As I mentioned in a previous blog post, I think that Rust is a good programming language to implement cryptographic algorithms, thanks to its memory safety, strong type system, ease of unit testing, and high performance. I’ve already experimented with that some years ago with the Gravity-SPHINCS algorithm that I designed during my master’s thesis.

I recently wanted to try Rust again to implement a less niche algorithm, and notably see how more recent features of the language such as const generics can help with cryptography. I settled to write an implementation of Shamir’s Secret Sharing, which I you can find on GitHub under the codename Horcrux.

In this first blog post, I’ll go through the mathematics of Shamir’s Secret Sharing, explaining the algorithms and highlighting choices that will affect implementation. In a second blog post, I’ll explain the Rust implementation, and notably how the language allows to easily test and benchmark the code, to write an algorithm generic over mathematical parameters, and to use CPU-specific instructions to make an algorithm 10x faster.

Shamir’s Secret Sharing

Threshold secret sharing

Let’s first start with a definition: Shamir’s Secret Sharing is a threshold secret sharing scheme. This means that it allows to take a secret value, typically an nn-bit string, and to “split” it into mm shares. These shares can then be distributed to various participants, which can work together to reconstruct the initial secret. More precisely, the scheme is also parameterized by some threshold kmk \le m, such that the knowledge of any kk shares is enough to reconstruct the secret. On the other hand knowing k1k-1 (or fewer) shares gives no information whatsoever about the secret.

Typically, this means that a single share doesn’t reveal anything about the secret (unless k=1k = 1). This also means that losing one share doesn’t block reconstructing the secret (unless k=mk = m).

One use case could be to split the encryption key of some document (or backup, or hard drive, etc.) and spread the shares in multiple places. With that, there is no single place to steal the key – an attacker has to steal shares in multiple places to recover the encryption key – nor a single point of failure – if one or a few shares are physically destroyed by accident (e.g. due to fire) the encryption key can still be recovered.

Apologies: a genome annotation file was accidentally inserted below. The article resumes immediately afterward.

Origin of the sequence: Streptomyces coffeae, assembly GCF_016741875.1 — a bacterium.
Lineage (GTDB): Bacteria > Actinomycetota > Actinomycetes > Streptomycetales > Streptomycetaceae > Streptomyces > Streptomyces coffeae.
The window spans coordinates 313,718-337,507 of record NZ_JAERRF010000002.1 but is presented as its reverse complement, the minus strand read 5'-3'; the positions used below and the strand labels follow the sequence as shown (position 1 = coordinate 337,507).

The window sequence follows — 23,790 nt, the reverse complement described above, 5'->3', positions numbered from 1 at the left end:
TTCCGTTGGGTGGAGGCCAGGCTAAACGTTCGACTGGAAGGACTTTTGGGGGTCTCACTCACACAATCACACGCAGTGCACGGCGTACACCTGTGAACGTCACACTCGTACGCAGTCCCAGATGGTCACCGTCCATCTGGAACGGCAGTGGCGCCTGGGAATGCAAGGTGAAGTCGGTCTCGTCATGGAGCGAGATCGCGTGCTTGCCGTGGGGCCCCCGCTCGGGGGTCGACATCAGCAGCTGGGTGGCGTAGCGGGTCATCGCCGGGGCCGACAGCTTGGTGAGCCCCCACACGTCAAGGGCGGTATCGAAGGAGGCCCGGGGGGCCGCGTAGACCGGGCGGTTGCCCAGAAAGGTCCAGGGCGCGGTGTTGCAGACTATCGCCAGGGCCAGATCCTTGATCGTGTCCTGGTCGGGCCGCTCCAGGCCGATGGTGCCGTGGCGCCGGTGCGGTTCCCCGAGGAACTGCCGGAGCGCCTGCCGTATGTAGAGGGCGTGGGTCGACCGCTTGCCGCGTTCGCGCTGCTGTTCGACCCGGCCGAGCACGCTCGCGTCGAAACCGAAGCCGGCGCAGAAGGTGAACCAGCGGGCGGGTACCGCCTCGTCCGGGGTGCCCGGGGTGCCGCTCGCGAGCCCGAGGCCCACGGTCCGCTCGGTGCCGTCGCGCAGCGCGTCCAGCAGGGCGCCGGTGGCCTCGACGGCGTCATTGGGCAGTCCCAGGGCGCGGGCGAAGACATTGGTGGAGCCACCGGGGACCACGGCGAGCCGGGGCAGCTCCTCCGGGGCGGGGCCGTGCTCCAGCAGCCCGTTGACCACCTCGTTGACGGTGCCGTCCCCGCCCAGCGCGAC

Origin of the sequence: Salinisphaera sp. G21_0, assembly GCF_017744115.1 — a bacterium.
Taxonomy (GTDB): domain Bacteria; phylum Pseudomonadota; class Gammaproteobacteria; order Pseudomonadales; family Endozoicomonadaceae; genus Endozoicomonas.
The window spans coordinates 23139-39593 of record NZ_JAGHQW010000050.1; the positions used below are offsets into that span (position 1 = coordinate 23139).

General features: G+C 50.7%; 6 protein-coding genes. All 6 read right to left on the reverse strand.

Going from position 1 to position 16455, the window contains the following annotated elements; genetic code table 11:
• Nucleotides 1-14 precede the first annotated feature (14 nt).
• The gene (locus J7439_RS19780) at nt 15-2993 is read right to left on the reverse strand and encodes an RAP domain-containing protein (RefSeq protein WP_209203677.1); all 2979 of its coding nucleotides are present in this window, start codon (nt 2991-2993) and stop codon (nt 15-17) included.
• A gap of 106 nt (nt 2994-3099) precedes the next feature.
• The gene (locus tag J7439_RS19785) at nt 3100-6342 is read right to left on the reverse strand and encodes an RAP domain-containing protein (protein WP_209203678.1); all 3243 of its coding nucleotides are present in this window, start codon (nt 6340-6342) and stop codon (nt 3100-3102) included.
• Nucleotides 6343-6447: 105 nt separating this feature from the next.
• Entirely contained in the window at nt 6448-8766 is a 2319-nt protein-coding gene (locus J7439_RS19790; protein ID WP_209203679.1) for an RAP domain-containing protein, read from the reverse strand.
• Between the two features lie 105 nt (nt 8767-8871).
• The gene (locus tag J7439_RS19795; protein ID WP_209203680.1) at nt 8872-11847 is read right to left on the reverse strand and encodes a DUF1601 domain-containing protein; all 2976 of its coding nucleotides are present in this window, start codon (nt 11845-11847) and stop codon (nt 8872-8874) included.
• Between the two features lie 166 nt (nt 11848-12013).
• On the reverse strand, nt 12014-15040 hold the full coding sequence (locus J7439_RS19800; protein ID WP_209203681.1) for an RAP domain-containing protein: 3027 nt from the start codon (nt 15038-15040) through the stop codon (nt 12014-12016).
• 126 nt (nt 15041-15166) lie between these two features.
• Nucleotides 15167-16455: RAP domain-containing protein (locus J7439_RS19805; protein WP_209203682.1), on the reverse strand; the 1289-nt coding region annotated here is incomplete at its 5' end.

These properties may seem like magic, so how does this scheme actually work?

Polynomial interpolation

The basic principle behind Shamir’s Secret Sharing is polynomial interpolation. Given k>0k > 0 points {(x1,y1),...,(xk,yk)}\{(x_1, y_1), ..., (x_k, y_k)\} such that the xix_i are all distinct, there exists a unique polynomial P(X)=a0+a1X+...+ak1Xk1P(X) = a_0 + a_1 X + ... + a_{k-1} X^{k-1} of degree k1k-1 that interpolates through these points, i.e. P(xi)=yiP(x_i) = y_i.

Based on this principle, Shamir’s Secret Sharing works as follows. Given a secret ss and a threshold k>0k > 0, set a0=sa_0 = s and pick a1,...,ak1a_1, ..., a_{k-1} uniformly at random – these coefficients aia_i define the polynomial PP. Then the mm shares are mm distinct points on the polynomial, i.e. points (x1,P(x1)),...,(xm,P(xm))(x_1, P(x_1)), ..., (x_m, P(x_m)) such that all the xix_i are distinct and xi0x_i \ne 0.

Polynomial interpolation The secret s=4s = 4 at x=0x = 0 (green point) can be recovered by interpolating a subset of kk other points (in red).

Here are some remarks from this construction.

  • All points have xi0x_i \ne 0, so that no share directly contains the secret.
  • Given (at least) kk shares, we can reconstruct the polynomial PP by interpolation, and therefore the secret by computing P(0)P(0).
  • Given (at most) k1k-1 shares, we cannot reconstruct any information about the secret. Indeed, any secret value ss' could equally work, essentially because one can interpolate the points {(0,s),(x1,y1),...,(xk1,yk1)}\{(0, s'), (x_1, y_1), ..., (x_{k-1}, y_{k-1})\} to obtain a plausible polynomial of degree k1k-1.
  • If one of the shares gets corrupted, the secret reconstructed from kk shares containing it will be corrupted as well, without inherent means of detecting the error.

Ambiguous interpolation with missing points With less than kk shares, we cannot recover the secret because there exist interpolations passing through all possible secret values.

Now, how do we reconstruct PP from the points? There is the following explicit construction:

P(X)=i=1kyiLi(X)P(X) = \sum_{i=1}^k y_i L_i(X)

where LiL_i is a Lagrange polynomial, equal to:

Li(X)=jiXxjxixjL_i(X) = \prod_{j \ne i} \frac{X - x_j}{x_i - x_j}